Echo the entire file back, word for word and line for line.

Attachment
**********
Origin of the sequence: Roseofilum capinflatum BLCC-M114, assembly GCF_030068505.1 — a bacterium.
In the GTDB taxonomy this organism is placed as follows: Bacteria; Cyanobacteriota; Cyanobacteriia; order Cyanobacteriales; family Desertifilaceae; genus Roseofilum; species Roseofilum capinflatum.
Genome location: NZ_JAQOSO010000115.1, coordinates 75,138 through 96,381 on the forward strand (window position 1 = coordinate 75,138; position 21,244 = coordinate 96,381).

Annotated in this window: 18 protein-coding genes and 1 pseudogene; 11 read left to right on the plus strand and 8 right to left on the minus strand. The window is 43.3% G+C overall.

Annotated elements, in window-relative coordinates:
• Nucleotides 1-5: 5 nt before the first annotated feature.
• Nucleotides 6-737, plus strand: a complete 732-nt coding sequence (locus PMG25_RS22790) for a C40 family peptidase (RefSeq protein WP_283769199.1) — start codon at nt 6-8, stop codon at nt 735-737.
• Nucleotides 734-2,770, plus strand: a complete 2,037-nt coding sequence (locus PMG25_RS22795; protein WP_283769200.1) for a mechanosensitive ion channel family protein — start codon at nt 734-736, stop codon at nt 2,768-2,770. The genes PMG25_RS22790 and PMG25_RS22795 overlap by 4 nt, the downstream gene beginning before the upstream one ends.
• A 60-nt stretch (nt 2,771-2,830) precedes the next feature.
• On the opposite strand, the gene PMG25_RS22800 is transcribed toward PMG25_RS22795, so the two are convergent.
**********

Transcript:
Origin of the sequence: Roseofilum capinflatum BLCC-M114, assembly GCF_030068505.1 — a bacterium.
In the GTDB taxonomy this organism is placed as follows: Bacteria; Cyanobacteriota; Cyanobacteriia; order Cyanobacteriales; family Desertifilaceae; genus Roseofilum; species Roseofilum capinflatum.
Genome location: NZ_JAQOSO010000115.1, coordinates 75,138 through 96,381 on the forward strand (window position 1 = coordinate 75,138; position 21,244 = coordinate 96,381).

Annotated in this window: 18 protein-coding genes and 1 pseudogene; 11 read left to right on the plus strand and 8 right to left on the minus strand. The window is 43.3% G+C overall.

Annotated elements, in window-relative coordinates:
• Nucleotides 1-5: 5 nt before the first annotated feature.
• Nucleotides 6-737, plus strand: a complete 732-nt coding sequence (locus PMG25_RS22790) for a C40 family peptidase (RefSeq protein WP_283769199.1) — start codon at nt 6-8, stop codon at nt 735-737.
• Nucleotides 734-2,770, plus strand: a complete 2,037-nt coding sequence (locus PMG25_RS22795; protein WP_283769200.1) for a mechanosensitive ion channel family protein — start codon at nt 734-736, stop codon at nt 2,768-2,770. The genes PMG25_RS22790 and PMG25_RS22795 overlap by 4 nt, the downstream gene beginning before the upstream one ends.
• A 60-nt stretch (nt 2,771-2,830) precedes the next feature.
• On the opposite strand, the gene PMG25_RS22800 is transcribed toward PMG25_RS22795, so the two are convergent.